I have some doubts about the work of Forton. The locking mechanism "de muelle" (spring loaded) is present since the early "Spanish" navajas, but dating the specific carraca mechanism to so early date gives me some of these doubts. The other, more important point about Forton: navajas were presumably known and used in this area since the Roman times. The original navaja from Albacete is attributed to the muslim culture in its stytilistic features. Albacete was founded by the muslim rulers (the city of Al-Basit), and was famous for its muslim knifemakers since that time.

The Spanish people has been systematically denying and hiding their muslim and jewish heritage since the time of the catholic kings, and moreover since the Franco's dictadorship, but for some architectural and decorative contributions. I believe Forton is no exception. Do you believe that the production of navajas was forgotten completely after the fall of the Roman Empire, and suddenly, after the creation of the Spanish state in the 16th Century, they began producing navajas? and less those navajas from Albacete which does not look "Spanish" at all, but moorish? I know, there are not historic items connecting the Spanish navajas with their ancestors from the muslim rule. But you also cannot find historic muslim cimitarras and alfanjes from that time, in spite that they are abundantly mentioned in the sources as moorish weapons. The few ones I have seen as such are in fact Renacentist Venetian stortas!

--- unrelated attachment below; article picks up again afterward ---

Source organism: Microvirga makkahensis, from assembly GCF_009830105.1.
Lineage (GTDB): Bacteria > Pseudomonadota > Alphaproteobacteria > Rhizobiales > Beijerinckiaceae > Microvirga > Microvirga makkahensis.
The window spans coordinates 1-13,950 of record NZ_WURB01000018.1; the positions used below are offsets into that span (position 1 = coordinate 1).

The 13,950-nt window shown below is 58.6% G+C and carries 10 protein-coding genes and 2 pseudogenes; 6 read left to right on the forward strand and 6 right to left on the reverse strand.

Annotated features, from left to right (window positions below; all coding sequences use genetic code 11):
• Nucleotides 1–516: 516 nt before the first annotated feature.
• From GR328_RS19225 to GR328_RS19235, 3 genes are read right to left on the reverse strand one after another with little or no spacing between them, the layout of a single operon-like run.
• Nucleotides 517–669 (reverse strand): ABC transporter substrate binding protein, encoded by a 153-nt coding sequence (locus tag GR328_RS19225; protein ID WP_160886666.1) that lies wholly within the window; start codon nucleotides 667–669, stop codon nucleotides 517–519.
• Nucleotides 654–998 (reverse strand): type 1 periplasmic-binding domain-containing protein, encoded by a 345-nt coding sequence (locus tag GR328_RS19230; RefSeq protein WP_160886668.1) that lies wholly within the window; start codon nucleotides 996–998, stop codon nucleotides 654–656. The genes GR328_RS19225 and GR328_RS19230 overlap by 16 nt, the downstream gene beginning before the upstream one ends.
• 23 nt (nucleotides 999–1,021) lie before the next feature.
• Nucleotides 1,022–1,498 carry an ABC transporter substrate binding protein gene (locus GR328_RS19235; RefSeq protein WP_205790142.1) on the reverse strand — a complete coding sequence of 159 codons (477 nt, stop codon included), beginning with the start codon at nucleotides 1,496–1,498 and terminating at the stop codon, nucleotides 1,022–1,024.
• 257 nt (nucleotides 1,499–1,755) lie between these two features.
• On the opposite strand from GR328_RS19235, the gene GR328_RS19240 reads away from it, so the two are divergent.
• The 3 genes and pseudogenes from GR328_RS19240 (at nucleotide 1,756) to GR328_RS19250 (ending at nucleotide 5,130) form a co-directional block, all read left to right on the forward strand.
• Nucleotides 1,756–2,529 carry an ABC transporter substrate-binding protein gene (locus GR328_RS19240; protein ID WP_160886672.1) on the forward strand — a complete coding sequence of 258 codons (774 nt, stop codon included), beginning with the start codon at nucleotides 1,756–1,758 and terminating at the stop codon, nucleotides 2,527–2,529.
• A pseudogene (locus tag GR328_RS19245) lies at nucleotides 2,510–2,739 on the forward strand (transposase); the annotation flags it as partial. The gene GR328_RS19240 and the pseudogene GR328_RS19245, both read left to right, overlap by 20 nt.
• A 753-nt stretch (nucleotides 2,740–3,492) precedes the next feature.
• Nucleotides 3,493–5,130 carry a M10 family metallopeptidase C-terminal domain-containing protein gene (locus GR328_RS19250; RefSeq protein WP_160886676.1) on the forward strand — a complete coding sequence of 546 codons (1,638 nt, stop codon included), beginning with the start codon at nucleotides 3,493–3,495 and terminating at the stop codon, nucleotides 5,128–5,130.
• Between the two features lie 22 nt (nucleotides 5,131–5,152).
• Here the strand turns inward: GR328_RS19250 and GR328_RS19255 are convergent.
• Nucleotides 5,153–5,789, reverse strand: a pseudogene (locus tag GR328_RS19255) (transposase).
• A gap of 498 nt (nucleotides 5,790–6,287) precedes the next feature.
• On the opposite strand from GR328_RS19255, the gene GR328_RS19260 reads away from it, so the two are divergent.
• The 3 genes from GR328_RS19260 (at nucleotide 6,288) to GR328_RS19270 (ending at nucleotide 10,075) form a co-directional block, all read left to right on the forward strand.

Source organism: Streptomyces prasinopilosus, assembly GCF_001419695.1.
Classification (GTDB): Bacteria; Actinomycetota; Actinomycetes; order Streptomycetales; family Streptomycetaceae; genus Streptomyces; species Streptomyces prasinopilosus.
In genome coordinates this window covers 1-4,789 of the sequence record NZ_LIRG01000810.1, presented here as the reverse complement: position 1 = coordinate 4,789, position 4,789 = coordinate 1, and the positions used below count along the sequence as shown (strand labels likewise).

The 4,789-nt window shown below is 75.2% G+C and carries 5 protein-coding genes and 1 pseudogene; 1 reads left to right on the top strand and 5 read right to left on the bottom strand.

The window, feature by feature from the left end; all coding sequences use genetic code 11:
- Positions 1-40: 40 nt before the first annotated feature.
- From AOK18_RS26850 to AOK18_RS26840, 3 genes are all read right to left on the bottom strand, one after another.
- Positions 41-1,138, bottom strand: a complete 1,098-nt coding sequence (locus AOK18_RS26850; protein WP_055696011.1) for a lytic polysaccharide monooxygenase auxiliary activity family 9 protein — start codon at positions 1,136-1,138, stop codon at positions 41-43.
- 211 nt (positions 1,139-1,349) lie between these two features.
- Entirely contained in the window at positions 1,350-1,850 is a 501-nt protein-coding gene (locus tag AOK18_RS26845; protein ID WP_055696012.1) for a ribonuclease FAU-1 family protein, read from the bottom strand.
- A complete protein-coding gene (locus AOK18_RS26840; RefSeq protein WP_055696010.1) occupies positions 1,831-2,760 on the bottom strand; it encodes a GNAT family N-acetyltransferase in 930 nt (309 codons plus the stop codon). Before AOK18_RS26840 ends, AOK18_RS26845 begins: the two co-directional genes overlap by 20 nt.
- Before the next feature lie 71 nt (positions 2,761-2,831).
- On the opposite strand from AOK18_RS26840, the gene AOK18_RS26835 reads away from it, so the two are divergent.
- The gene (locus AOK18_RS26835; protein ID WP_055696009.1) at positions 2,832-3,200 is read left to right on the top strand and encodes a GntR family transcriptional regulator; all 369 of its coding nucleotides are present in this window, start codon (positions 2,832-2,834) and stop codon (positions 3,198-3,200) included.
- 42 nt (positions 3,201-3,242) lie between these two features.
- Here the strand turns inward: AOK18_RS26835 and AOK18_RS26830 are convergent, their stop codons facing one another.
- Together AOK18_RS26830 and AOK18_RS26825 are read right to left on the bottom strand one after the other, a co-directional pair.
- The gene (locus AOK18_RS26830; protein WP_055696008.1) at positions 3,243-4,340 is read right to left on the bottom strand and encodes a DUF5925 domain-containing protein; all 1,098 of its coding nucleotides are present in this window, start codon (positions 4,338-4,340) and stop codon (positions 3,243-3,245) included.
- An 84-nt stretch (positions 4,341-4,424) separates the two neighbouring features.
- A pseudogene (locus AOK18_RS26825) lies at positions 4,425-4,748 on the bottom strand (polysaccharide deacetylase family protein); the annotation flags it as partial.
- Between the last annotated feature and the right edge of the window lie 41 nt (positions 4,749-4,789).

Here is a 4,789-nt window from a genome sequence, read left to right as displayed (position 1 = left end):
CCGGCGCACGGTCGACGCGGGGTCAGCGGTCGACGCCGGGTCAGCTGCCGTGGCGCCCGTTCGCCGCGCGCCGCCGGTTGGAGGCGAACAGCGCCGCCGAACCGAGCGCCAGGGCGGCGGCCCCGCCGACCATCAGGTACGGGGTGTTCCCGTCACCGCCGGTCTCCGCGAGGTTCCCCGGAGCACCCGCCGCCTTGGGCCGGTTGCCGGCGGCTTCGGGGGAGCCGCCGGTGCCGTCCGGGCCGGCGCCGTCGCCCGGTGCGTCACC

I am sorry if this comment on Forton statements became a disgression, but I think it is relevant to a certain point to contextualize the possible bias of this author.
Regards
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Old 29th June 2017, 04:47 PM   #24
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Quote:
Originally Posted by Chris Evans
...That painting is titled `El Enano De La Venta’ (The Dwarf Of Sale) by Antonio Medina and is located in the Museo Taurino De Madrid.

`The Dwarf Of Sale’ is a quaint popular expression that is based on a fictional personality and which is used to describe a person who makes bombastic threats but cannot carry them out...